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If it is possible to swap over the inputs that would confirm wether the unit B is the problem, or the array has an issue, a verification of sorts before sending it out on a warranty claim.1
The percentage has nothing to do with the self discharge, it is a recommended figure to provide sufficient PV capacity to support the battery. For every 100Ah of battery capacity, 10A or more, of charge current would be required . So in the planning stage of a system for a 310Ah 12V nominal battery bank, the PV array should have the ability to provide 31A thereabouts, so rough calculation 12V×31A=372W, panels generally produce 75% of rated output, so 372W×1.25=465W, this is the wattage of panels required, round it off to 500W.
In addition geographic location has to be taken into account, many overestimate the hours of useful sunlight, use this link to find the hours at your location, http://solarelectricityhandbook.com/solar-irradiance.html pay particular attention to winter months as this will be a determining factor. Please note all the above is a rough calculation there are many more contributing factors not included, the purpose is to point out that perhaps you have over estimated the amount the 2 ×100W panels are capable of supporting. Sometimes it's better to start from the beginning again with the loads, battery capacity needed to support them, charging system to support the battery, geographic location etcetera, etcetera. Most have made the mistakes, me included, with the help offered from various members, a successful system can be developed.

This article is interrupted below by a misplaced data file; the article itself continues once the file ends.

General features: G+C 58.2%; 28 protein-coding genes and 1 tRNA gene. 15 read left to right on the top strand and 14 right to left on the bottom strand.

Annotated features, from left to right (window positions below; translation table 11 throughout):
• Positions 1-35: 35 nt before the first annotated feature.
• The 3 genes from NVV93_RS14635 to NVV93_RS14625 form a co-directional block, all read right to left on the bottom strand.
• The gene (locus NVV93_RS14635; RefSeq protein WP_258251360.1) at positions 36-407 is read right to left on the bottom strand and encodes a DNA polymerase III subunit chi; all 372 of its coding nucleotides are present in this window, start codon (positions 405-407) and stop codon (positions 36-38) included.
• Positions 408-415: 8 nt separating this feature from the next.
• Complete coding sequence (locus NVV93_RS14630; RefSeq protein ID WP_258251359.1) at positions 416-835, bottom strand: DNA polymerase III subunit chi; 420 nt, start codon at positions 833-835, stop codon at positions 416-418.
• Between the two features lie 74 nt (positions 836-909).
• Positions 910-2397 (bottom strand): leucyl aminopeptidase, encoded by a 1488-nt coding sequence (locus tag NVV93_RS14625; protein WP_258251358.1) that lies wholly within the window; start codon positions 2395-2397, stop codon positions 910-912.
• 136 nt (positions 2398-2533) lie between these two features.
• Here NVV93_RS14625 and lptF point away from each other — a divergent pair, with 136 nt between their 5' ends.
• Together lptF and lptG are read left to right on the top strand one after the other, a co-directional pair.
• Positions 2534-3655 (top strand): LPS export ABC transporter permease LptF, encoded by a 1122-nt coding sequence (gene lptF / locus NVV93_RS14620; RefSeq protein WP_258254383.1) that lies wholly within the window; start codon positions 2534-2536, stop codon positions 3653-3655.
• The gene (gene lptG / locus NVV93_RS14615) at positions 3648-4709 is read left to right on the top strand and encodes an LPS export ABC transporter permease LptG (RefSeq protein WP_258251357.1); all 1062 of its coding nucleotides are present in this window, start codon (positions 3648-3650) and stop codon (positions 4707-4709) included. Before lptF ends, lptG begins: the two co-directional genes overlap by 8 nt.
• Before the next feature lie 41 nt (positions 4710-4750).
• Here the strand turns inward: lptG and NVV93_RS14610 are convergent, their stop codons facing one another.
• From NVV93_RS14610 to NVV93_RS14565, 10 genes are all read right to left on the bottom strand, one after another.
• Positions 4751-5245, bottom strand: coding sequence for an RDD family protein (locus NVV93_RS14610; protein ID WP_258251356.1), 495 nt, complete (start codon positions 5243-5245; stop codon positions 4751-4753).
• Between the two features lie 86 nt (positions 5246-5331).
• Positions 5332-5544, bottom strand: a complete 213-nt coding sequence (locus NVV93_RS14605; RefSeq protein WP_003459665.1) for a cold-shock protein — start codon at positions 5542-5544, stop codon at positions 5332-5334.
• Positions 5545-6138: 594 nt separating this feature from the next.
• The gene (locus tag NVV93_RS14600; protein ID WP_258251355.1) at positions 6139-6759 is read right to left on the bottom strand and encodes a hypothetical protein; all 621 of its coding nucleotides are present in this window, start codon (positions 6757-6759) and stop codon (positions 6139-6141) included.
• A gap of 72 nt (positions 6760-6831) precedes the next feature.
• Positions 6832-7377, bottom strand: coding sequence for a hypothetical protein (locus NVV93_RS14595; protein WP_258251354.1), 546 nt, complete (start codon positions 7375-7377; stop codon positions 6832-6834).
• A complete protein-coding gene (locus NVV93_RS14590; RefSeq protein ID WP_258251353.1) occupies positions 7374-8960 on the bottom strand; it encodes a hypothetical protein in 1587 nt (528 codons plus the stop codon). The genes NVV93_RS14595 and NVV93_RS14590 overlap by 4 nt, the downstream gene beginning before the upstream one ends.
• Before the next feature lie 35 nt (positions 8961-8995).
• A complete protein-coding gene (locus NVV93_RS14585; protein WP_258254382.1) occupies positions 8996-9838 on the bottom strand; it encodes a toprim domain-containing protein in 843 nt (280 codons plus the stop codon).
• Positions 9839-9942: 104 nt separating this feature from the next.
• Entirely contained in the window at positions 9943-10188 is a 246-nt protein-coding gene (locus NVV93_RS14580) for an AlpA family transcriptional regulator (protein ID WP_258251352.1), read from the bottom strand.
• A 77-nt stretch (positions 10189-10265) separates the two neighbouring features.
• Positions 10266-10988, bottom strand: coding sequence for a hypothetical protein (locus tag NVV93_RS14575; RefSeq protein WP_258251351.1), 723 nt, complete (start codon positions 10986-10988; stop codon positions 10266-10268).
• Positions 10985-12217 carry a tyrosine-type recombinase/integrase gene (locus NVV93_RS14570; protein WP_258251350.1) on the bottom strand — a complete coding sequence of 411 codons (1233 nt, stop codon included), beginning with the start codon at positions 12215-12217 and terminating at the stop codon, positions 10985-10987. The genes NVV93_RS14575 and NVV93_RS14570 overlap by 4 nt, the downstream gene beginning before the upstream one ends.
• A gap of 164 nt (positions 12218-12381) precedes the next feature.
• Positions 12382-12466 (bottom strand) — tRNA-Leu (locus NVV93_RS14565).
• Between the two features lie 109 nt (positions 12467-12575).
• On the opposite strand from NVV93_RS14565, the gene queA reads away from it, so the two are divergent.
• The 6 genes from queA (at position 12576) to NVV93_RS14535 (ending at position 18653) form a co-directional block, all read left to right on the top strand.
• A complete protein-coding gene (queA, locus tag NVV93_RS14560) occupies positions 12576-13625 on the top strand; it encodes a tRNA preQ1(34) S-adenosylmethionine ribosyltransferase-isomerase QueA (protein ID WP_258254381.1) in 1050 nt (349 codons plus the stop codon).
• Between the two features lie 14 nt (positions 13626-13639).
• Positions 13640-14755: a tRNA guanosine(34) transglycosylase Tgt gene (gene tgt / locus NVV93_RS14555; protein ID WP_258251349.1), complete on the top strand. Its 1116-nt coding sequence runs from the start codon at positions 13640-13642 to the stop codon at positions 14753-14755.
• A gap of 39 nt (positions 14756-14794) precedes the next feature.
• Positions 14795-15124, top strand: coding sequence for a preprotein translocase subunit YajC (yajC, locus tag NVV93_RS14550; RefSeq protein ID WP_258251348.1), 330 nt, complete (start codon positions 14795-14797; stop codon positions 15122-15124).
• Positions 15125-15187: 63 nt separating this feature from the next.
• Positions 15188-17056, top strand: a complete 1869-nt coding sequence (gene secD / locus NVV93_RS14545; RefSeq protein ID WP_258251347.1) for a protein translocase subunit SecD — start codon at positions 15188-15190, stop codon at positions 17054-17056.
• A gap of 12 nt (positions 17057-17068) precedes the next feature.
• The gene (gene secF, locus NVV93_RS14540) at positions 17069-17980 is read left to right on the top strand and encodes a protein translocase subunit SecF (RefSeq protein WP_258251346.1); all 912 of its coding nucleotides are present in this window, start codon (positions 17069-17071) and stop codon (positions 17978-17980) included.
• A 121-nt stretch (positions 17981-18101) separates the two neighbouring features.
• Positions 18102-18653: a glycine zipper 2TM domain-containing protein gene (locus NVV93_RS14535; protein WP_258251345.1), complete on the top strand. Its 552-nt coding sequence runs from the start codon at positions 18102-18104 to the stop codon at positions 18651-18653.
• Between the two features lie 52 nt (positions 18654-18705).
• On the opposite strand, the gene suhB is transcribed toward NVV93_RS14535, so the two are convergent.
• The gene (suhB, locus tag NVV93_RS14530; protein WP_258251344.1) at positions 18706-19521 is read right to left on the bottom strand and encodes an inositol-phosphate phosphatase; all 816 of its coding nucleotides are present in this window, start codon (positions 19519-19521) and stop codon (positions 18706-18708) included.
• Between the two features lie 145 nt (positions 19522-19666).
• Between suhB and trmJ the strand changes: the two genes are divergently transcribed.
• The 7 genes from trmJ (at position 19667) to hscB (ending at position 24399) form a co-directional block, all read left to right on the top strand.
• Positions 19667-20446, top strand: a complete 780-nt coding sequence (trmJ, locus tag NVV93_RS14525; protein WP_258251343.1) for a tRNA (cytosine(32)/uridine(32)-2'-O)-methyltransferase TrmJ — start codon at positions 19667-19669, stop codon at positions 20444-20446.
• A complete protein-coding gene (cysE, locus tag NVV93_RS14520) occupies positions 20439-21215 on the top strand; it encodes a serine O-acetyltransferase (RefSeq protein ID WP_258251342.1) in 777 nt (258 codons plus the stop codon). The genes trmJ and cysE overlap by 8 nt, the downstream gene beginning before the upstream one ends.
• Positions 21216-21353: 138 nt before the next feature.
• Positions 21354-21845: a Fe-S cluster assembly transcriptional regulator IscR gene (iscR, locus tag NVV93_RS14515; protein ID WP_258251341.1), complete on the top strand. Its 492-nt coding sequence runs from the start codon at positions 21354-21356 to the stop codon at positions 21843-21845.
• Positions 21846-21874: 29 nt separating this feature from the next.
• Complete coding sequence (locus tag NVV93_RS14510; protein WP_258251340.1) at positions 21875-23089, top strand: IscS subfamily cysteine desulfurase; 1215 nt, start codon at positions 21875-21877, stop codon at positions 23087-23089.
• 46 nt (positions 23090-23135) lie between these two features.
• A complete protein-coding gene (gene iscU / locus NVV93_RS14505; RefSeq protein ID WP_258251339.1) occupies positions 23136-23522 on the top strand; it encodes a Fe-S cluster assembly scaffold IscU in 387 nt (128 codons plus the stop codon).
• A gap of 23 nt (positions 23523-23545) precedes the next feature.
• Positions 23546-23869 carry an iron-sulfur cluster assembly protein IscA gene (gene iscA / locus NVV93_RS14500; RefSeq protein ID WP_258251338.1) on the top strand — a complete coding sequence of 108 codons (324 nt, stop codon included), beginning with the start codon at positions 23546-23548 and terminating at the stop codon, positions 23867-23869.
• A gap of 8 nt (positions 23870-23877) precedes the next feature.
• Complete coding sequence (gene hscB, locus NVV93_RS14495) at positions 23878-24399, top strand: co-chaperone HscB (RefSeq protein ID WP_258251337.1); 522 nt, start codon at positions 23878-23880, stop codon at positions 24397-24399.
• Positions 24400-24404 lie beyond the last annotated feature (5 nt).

Here is a link to the Outback string calculator, all you need to do is enter your information following the instructions, attached pdf. this will give the optimal string configuration for the charge controller.
Your approach is unconventional, usually it is best to start with loads but as the items are aquired already you'll have to plan loads around capacity. For starters you will need MPPT charge controllers to work with the panels you have, so that would be a good starting point, once a decision is made then the current capacity, maximum voltage allowable etcetera, will determine the panel string arrangements. Quality charge controllers are the best choice Midnight, Outback, Morningstar, Victron, Schneider are examples, best to get one with local support, most are in the 60-80 amp, 150-200 volt input range, some 600V are useful if the distance from the array to CC is long. At least 2 or 3 will be required, best to research what's available and work with a specific models capabilities, once a choice is made.1
Being in the off grid category I assumed there was no grid, but based on the price of electricity in Tasmania, I can understand why you want to add solar, however using batteries solely will still cost more than grid. A grid tied system would be the most cost effective, even with the rates you pay, batteries have to be replaced every x amount of years, so the replacement cost is what drives the cost per Kwh higher overall.1